Developing megafactories - a roadmap to Net Zero

Contact press office

Nick Hann
Head of PR
+44 7970 275 251

Ian Zhong
Senior PR & Communications Executive
+44 7977486185

Britishvolt - gigafactory ISG

The transition to electrification has gained rapidly increasing demand for battery cells and packs powering electric vehicles (EVs) with over £5bn of schemes in the pipeline and estimated battery capacity in the UK expected to reach 130GW – the equivalent of eight gigafactories – by 2040.

The UK government backed this up with plans announced last week to support the lithium-ion battery cell pioneer, Britishvolt, as works power ahead to deliver its first full-scale electric-vehicle Gigaplant in Cambois, Northumberland.

As main construction partner on the pioneering facility, ISG’s Group Director for Sustainable Business, Debbie Hobbs, recently chaired a virtual panel discussion exploring the potential of gigafactories and how they support Britain’s Net Zero ambitions for megascheme decarbonisation.

Joining Debbie were experts, including:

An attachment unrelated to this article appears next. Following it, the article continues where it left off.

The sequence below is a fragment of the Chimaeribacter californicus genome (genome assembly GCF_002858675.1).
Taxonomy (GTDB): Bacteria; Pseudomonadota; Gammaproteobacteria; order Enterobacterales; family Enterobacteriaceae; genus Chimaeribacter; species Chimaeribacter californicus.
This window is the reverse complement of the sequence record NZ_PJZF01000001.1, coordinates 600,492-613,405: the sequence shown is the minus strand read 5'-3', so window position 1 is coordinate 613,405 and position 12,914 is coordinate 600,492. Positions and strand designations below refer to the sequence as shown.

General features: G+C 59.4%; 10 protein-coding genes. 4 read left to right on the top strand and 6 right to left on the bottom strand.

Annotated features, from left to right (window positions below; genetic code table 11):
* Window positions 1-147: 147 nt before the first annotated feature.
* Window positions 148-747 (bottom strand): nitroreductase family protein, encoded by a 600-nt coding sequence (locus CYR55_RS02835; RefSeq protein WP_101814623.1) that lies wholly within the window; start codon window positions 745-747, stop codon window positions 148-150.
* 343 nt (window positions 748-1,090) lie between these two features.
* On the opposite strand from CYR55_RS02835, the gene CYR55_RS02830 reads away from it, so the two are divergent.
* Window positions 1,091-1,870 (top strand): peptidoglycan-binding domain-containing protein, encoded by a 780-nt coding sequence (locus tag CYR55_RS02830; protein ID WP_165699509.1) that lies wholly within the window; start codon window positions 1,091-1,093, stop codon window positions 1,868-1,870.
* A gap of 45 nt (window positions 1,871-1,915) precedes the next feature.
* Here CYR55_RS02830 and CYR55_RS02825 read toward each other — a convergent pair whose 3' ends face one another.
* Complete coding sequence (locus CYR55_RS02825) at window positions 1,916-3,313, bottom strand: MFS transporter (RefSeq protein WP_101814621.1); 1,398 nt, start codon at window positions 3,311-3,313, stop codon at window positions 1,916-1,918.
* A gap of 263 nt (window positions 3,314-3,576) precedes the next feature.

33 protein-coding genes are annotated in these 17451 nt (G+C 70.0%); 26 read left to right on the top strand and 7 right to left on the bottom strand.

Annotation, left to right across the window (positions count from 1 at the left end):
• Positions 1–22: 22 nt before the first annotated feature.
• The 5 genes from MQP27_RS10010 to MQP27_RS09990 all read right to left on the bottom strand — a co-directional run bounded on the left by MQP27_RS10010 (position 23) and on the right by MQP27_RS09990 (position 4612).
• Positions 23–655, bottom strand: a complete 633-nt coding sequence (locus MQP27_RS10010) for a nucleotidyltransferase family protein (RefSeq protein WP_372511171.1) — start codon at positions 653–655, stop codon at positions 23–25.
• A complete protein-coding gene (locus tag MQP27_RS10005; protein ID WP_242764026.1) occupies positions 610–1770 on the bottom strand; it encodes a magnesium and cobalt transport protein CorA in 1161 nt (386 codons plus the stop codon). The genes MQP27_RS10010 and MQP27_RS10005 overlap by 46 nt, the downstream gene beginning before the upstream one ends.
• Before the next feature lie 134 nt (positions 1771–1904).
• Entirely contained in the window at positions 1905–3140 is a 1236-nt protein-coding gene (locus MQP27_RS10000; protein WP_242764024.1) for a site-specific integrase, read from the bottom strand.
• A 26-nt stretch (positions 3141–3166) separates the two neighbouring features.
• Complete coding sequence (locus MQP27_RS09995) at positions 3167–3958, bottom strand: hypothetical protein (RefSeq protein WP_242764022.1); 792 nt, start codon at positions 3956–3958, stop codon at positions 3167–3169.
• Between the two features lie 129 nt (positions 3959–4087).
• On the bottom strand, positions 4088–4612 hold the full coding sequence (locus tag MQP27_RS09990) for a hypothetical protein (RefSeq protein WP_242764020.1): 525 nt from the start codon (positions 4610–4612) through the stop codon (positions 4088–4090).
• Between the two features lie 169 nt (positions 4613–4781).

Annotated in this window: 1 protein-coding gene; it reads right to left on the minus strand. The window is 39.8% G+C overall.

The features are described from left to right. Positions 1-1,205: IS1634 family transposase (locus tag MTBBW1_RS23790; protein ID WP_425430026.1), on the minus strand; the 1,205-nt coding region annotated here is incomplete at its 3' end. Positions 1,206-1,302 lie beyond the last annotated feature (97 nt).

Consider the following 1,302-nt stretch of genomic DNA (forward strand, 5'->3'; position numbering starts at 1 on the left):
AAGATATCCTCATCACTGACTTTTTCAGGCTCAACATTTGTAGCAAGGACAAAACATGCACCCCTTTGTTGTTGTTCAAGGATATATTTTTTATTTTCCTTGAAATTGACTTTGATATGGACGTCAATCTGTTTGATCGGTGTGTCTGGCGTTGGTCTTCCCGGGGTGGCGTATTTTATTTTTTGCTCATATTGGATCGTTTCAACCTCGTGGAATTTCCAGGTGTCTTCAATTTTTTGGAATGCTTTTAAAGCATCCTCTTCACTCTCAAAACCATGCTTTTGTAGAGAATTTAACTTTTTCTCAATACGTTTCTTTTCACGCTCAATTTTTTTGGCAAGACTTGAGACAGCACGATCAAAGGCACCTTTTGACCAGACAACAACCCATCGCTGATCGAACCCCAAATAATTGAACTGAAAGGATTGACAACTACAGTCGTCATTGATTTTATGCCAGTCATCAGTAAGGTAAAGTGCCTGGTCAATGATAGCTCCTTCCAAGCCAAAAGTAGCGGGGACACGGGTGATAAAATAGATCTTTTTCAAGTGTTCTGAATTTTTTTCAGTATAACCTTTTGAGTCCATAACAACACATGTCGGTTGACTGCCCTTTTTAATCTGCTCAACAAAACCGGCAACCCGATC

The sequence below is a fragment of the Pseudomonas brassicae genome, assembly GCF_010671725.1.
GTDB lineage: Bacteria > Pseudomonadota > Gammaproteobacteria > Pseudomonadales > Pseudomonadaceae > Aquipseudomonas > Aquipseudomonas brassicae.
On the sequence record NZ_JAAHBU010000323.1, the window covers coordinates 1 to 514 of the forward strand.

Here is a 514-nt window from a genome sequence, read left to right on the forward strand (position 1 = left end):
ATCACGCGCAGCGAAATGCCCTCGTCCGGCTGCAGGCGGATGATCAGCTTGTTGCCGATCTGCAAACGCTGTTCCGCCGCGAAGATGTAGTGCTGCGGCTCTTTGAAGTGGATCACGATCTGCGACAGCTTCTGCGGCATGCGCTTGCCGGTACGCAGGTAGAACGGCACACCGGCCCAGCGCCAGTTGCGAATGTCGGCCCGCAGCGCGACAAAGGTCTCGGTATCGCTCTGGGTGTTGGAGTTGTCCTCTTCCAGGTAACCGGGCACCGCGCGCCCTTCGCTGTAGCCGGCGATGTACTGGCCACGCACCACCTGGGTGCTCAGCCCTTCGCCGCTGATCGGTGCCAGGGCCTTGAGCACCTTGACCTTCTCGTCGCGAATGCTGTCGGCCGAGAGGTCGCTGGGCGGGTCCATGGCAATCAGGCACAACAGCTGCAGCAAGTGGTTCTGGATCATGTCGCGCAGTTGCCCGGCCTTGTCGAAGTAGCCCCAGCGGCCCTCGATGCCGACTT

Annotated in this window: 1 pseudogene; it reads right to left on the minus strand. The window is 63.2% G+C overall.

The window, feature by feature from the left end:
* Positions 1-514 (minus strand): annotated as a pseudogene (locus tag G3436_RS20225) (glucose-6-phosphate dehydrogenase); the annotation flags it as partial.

• Paul Franklin, Property Director, Britishvolt
  • Stephen Weir, Head of Economic Development, Coventry City Council
  • Claire Pearce, Director of Planning and Economic Development, Gravity
  • Dr Sheena Hindocha, Innovation Lead, UK Research and Innovation

Debbie kicked off the discussion addressing building momentum around the principle of property valuation being directly impacted by environmental, social and governance (ESG) metrics – predominantly focusing on net zero. “Working from the internationally agreed science-based target initiative – by 2050, global energy use needs to reduce by 80% – this means in the construction, operation, and process load of our buildings.”

A common thread throughout saw all speakers discuss how realistic Net Zero targets are, and that industry collaboration and accountability is key if we are to address a potential gap between supply and demand that would need to be met with expensive imports or by building new facilities.

The conversation moved to the importance of the circular economy and realising the true value of recyclable raw materials, so they can be reinvested into Gigafactory and battery production plans. The callout then focused on the broader ESG agenda and how we engage local authorities in a forward-thinking public sector, and learn from other sectors, to deliver genuine social value by investing in young people and innovation at scale and speed.

Watch the full discussion below:

Built Environment - ISG
  • Share this article